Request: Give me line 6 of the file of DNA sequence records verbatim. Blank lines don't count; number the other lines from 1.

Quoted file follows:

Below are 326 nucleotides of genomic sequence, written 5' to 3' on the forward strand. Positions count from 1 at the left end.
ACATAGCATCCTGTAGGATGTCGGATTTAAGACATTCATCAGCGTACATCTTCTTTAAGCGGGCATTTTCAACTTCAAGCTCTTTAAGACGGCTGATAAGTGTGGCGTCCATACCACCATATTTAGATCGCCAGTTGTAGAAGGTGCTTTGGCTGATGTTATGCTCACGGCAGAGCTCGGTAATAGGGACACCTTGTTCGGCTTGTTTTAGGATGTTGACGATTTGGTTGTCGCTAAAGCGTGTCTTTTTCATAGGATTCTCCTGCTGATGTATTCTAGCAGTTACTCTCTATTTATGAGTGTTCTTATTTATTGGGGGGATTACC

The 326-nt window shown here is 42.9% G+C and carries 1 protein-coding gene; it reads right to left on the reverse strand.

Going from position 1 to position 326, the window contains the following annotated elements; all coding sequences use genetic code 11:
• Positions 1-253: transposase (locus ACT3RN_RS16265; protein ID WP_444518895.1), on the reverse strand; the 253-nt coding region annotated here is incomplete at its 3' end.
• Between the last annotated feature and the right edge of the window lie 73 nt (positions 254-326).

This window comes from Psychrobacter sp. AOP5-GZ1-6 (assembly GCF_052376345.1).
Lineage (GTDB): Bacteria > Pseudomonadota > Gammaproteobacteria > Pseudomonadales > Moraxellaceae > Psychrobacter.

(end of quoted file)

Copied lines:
• Between the last annotated feature and the right edge of the window lie 73 nt (positions 254-326).